New Professional Learning: Once we had made the hunch about the teaching of reading strategies in each grade/classroom, we did some research into what reading strategies we felt were most important to support our students. We depended a lot on the teachings of Marie Clay and the strategies taught through the Reading Recovery process. We decided that our focus would be on teaching our students to decode and comprehend text using visual information, meaning, and structure. Once we had made that decision, we referred to several professional texts to support our lesson planning with activities that promoted each of these areas. We also relied on each other’s expertise in areas of reading to support our learning and create a reading program that would benefit our learners. We also relied on our inquiry coach, Kara McPherson, who provided us with resources, support, and ideas.
Taking Action: After our initial assessment of our learners through running records, we analyzed our students’ results. We looked for areas of strength in our students’ reading and areas that they needed support. From our results, we created five reading groups. Our groups met three times a week for 30 minutes. One group focused on beginning reading skills such as looking at picture clues to help decode the text, where to start on the page, where to go at the end of a line, the difference between a letter and a word, looking at the initial letter in a word and then the whole word as a clue to determine the unknown word, etc. Another group focused on meaning and taught the students to ask questions such as “Does what I’m reading make sense?” Another group focused on structure and taught students to ask questions such as “Does what I’m reading sound right?” Another group focused on fluency and making sure that our learners’ reading flowed smoothly and sounded like talking. Our fifth group was an independent group where students who were proficient readers did an independent novel study.
We were pleased with how our groups were running. From time to time, we would reassess our students and make changes to the groups accordingly. As we only had four teacher to run the five groups, we did notice that our independent group was struggling to work independently for the set amount of time. We were able to reconfigure our groups, so that a teacher was available to instruct and guide our independent group. As a result, our independent readers gained additional skills as readers.
Checking: We believe that the differences that we made during this process were enough. Our final assessment at the end of the year concluded that all of our students made progress in reading over the course of this inquiry. The majority of our students were reading at grade level by the end of the process. At the end of this process, we had our students do the same reading survey that they did at the beginning. We discovered that our students were reading more during the week, they were reading at home, and most importantly, they were enjoying reading. Our final running records demonstrated that our students were using strategies other than visual information to decode and comprehend text. Our students were monitoring their reading and making self-corrections.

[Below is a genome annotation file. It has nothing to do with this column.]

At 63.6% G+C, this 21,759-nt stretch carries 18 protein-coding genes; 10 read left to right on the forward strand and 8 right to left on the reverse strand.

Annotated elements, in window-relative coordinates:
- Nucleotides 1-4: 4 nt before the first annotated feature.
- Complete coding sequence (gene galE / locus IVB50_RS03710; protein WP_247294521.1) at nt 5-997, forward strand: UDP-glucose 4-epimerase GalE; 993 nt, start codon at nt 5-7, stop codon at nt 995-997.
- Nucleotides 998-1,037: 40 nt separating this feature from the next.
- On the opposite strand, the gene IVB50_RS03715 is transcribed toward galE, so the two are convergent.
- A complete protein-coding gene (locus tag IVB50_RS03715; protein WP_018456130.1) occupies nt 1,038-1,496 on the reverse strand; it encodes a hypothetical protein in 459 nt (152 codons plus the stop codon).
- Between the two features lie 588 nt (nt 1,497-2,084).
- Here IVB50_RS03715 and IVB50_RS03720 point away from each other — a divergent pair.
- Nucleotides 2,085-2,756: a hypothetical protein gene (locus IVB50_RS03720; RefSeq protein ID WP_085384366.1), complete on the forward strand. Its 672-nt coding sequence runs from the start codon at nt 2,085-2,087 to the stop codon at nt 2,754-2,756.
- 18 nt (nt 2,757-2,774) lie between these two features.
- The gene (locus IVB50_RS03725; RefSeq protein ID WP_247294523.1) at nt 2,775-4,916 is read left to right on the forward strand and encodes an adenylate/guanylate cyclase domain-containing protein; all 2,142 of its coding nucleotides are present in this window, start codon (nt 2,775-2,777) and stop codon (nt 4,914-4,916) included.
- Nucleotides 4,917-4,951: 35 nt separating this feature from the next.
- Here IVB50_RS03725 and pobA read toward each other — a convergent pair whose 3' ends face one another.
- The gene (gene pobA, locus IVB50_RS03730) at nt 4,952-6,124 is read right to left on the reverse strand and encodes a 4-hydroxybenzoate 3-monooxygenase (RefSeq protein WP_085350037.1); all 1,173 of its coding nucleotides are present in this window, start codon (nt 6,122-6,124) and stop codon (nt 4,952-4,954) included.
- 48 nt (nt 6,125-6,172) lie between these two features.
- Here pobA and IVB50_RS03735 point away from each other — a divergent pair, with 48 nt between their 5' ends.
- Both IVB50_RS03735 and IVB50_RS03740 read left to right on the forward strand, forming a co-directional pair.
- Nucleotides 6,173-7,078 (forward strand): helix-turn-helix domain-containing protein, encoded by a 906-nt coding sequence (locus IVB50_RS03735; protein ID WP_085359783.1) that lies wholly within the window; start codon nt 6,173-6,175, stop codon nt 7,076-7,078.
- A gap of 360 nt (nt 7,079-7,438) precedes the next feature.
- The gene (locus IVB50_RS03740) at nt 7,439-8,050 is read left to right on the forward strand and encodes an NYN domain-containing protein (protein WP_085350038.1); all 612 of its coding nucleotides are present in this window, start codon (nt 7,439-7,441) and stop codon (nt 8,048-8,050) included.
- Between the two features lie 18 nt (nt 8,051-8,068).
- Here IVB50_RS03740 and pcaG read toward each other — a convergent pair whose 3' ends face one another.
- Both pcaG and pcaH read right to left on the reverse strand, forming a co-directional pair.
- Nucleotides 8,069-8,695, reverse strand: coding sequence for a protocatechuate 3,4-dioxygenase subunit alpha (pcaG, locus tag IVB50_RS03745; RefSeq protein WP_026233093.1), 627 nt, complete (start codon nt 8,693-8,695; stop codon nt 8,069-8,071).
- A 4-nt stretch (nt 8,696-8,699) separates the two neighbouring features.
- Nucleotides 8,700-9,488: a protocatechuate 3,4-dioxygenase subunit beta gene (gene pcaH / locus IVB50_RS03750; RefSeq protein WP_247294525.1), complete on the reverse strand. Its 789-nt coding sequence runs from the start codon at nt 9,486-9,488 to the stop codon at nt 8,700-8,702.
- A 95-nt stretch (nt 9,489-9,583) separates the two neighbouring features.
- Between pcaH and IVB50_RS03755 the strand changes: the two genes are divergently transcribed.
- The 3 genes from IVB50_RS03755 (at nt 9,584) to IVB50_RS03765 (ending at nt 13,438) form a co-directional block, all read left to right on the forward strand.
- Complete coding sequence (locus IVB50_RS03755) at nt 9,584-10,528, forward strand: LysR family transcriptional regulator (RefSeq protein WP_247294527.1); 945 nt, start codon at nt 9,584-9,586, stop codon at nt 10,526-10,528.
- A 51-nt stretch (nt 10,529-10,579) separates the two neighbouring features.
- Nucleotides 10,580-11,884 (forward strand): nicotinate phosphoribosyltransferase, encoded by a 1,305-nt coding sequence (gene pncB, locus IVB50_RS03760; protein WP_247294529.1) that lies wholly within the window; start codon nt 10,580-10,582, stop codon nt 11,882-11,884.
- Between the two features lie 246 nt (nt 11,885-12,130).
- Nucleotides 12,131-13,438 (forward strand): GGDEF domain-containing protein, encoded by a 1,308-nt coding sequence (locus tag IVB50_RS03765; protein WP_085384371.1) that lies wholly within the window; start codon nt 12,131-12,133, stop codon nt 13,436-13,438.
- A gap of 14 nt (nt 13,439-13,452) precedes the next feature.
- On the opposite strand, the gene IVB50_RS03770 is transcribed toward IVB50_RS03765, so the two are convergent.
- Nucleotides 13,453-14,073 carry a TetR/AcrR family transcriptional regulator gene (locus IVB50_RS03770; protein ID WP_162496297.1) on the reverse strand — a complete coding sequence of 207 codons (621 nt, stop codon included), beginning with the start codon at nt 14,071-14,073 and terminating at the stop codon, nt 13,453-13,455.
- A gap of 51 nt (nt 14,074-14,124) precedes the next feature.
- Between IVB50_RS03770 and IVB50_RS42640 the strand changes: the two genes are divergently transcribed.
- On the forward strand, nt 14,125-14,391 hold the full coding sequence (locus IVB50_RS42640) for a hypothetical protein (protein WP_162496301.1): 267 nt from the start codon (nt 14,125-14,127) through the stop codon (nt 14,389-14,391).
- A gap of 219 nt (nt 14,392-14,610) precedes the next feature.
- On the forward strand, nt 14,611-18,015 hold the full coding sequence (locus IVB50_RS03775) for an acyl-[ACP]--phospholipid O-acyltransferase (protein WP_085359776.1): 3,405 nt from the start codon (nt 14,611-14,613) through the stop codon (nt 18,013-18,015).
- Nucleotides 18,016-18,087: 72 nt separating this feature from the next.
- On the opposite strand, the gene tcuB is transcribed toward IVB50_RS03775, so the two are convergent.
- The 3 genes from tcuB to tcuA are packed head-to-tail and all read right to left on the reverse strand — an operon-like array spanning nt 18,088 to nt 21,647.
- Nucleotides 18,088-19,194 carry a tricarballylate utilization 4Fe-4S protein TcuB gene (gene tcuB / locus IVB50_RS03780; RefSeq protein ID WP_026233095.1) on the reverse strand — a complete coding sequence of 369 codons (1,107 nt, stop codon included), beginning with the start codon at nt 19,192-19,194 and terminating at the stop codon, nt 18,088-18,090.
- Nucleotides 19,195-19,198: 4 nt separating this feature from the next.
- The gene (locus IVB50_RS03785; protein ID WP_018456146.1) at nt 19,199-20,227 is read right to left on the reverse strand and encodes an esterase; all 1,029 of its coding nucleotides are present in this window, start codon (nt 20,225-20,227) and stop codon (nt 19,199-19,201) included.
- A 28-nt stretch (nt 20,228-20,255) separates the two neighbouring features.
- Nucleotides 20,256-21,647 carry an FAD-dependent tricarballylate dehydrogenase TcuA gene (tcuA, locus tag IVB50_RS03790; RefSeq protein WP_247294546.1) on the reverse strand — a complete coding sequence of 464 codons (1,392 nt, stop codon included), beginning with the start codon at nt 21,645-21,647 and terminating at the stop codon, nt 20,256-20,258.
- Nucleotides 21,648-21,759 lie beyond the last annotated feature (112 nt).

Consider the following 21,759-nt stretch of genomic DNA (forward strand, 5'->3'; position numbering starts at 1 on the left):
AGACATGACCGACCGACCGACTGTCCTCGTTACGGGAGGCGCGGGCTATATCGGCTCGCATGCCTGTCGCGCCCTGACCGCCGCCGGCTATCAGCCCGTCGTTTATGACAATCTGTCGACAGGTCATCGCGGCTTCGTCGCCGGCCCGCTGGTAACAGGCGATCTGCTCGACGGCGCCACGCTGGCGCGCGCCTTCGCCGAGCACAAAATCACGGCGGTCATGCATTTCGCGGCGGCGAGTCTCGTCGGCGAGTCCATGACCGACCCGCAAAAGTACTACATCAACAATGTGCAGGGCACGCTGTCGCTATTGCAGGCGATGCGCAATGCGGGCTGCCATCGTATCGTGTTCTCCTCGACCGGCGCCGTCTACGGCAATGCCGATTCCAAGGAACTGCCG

Reflections/Advice: This inquiry was an incredible experience for all of us, teachers and students. We learned that by collaborating and supporting each other, we could achieved our goal: creating an environment where students could learn a set of reading strategies to help them develop into proficient readers. It was fascinating to be part of this process from the inception of an idea, to looking at our learners and their needs, to creating a plan and executing it, to redesigning our program based on our learners’ needs, and to seeing the success and pride on our learners’ faces when reading all of a sudden became a joy rather than a chore.
We are thrilled with our students’ progress and hope to continue our reading groups next year. We would also like to do another inquiry project with a focus on improving our students’ writing skills.
For other schools that have a similar interest in reading, we recommend do a reading assessment of your students. Listen to your students read, make notes of the things that you are hearing and seeing, do running records, and do a reading survey so you can determine what your students feel about reading. Collaborate with your peers and use their expertise and experience in reading to create a program together. Make sure that you are constantly checking in with your students and their learning experience and be willing to make changes or revise your program, so that the needs of your students are met. Have fun with this process. We were so excited to see our learners thrive and really enjoy reading.